Liberian doctor who received experimental Ebola drug dies
Published 25/08/2014 | 17:10
A Liberian doctor who was among three Africans to receive an experimental Ebola drug has died, the country's information minister says.
It comes as a top UN delegation promised more help for countries battling the virulent disease during a visit to Sierra Leone.
Dr Abraham Borbor, the deputy chief medical doctor at Liberia's largest hospital, had received the untested drug ZMapp, after it was given to two Americans.
After receiving medical care in the US, the Americans survived the virus. A Spanish missionary priest infected with Ebola also received the treatment but died.
There has been no update given on the two other Liberians who took the last known available doses of ZMapp.
Dr Borbor "was showing signs of improvement but... he took a turn for the worse" and died yesterday, Information Minister Lewis Brown said.
Ebola has killed more than 1,400 people across West Africa in the countries of Liberia, Guinea, Sierra Leone and Nigeria. A separate Ebola outbreak emerged over the weekend in Congo, though experts say it is not related to the West African epidemic.
More international help is badly needed, said Dr David Nabarro, who is coordinating the UN's response to the Ebola crisis.
"The effort to defeat the Ebola disease is not a battle but a war that requires everybody to work together and effectively, and it is not easy to make a judgment as to whether we are winning the war or losing it," he said.
There is no proven vaccine or cure for the disease that can cause a grisly death with bleeding from the eyes, mouth and ears. The virus can only be transmitted through direct contact with the bodily fluids of the sick or from touching victims' bodies, leaving doctors and other health care workers most vulnerable to contracting it.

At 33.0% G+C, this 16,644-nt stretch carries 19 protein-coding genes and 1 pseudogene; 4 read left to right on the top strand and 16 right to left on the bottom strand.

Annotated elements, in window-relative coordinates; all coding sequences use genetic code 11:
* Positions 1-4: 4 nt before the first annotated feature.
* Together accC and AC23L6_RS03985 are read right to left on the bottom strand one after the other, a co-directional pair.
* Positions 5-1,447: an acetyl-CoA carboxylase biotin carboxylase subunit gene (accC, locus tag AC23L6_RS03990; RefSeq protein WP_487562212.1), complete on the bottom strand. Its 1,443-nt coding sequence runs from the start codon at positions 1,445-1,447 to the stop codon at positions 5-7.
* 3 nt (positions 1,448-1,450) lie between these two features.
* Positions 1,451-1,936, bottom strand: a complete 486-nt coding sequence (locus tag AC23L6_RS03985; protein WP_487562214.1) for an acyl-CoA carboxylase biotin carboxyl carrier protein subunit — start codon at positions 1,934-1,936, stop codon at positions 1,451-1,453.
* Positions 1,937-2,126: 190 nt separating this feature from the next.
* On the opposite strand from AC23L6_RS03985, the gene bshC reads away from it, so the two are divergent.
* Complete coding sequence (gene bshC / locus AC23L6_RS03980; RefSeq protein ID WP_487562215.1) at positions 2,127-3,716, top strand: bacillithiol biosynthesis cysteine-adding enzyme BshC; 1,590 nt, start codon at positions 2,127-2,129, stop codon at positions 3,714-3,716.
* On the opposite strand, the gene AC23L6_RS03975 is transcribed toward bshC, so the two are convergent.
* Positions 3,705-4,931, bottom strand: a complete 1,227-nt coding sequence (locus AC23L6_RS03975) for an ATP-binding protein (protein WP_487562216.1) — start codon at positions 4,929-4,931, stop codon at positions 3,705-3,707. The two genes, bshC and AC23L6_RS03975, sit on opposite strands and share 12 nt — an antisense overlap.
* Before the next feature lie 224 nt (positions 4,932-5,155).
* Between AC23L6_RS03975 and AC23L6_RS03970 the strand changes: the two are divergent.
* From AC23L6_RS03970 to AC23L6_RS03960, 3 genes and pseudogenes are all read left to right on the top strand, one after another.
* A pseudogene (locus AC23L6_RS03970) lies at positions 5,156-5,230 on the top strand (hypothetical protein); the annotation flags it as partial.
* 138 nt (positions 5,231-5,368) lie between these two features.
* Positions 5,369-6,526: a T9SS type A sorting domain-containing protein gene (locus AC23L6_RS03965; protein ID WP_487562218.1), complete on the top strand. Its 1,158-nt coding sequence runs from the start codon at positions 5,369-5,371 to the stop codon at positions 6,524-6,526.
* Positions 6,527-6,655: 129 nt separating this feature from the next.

Only six people in the world are known to have received ZMapp. The small supply is now said to be exhausted and it is expected to be months before more can be produced by its US maker.
Health experts caution that the drug had never been tested in humans and it is unclear whether it works. They note there is a huge gap between the treatment the two Americans got at an Atlanta hospital, where five infectious disease experts and 21 nurses provided rigorous care, and that available in West Africa, where even basics such as sterile fluids can be in short supply.
It also probably helped that the two Americans were considered healthy and well-nourished before they were infected and received prompt care, experts say.
The World Health Organisation is also in the process of trying to evacuate a Senegalese doctor who contracted Ebola while working in Sierra Leone, said Assistant Director General Dr Keiji Fukada.